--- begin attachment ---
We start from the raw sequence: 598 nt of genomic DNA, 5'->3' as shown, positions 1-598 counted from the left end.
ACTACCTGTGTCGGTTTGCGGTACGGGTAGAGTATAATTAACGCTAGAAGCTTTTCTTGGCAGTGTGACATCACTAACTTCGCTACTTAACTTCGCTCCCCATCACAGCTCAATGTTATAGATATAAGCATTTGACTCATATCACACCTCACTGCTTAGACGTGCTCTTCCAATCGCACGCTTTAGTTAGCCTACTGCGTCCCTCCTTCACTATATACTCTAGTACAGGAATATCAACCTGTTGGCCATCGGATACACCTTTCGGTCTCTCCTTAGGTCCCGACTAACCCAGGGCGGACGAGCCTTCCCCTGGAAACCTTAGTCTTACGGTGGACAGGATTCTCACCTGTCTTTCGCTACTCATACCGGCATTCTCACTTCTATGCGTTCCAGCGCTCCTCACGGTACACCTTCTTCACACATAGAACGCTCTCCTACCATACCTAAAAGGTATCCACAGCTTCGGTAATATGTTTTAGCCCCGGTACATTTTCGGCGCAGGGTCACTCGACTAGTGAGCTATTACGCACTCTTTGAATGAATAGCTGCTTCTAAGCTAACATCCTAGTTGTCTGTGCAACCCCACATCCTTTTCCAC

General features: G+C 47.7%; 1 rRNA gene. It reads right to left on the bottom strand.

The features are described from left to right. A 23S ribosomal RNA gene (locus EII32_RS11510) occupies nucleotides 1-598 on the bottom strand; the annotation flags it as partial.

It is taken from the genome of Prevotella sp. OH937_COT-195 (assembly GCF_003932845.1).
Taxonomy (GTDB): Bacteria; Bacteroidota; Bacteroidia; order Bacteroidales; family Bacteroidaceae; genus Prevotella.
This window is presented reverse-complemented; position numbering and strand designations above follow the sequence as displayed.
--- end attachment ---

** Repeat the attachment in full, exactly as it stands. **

We start from the raw sequence: 598 nt of genomic DNA, 5'->3' as shown, positions 1-598 counted from the left end.
ACTACCTGTGTCGGTTTGCGGTACGGGTAGAGTATAATTAACGCTAGAAGCTTTTCTTGGCAGTGTGACATCACTAACTTCGCTACTTAACTTCGCTCCCCATCACAGCTCAATGTTATAGATATAAGCATTTGACTCATATCACACCTCACTGCTTAGACGTGCTCTTCCAATCGCACGCTTTAGTTAGCCTACTGCGTCCCTCCTTCACTATATACTCTAGTACAGGAATATCAACCTGTTGGCCATCGGATACACCTTTCGGTCTCTCCTTAGGTCCCGACTAACCCAGGGCGGACGAGCCTTCCCCTGGAAACCTTAGTCTTACGGTGGACAGGATTCTCACCTGTCTTTCGCTACTCATACCGGCATTCTCACTTCTATGCGTTCCAGCGCTCCTCACGGTACACCTTCTTCACACATAGAACGCTCTCCTACCATACCTAAAAGGTATCCACAGCTTCGGTAATATGTTTTAGCCCCGGTACATTTTCGGCGCAGGGTCACTCGACTAGTGAGCTATTACGCACTCTTTGAATGAATAGCTGCTTCTAAGCTAACATCCTAGTTGTCTGTGCAACCCCACATCCTTTTCCAC

General features: G+C 47.7%; 1 rRNA gene. It reads right to left on the bottom strand.

The features are described from left to right. A 23S ribosomal RNA gene (locus EII32_RS11510) occupies nucleotides 1-598 on the bottom strand; the annotation flags it as partial.

It is taken from the genome of Prevotella sp. OH937_COT-195 (assembly GCF_003932845.1).
Taxonomy (GTDB): Bacteria; Bacteroidota; Bacteroidia; order Bacteroidales; family Bacteroidaceae; genus Prevotella.
This window is presented reverse-complemented; position numbering and strand designations above follow the sequence as displayed.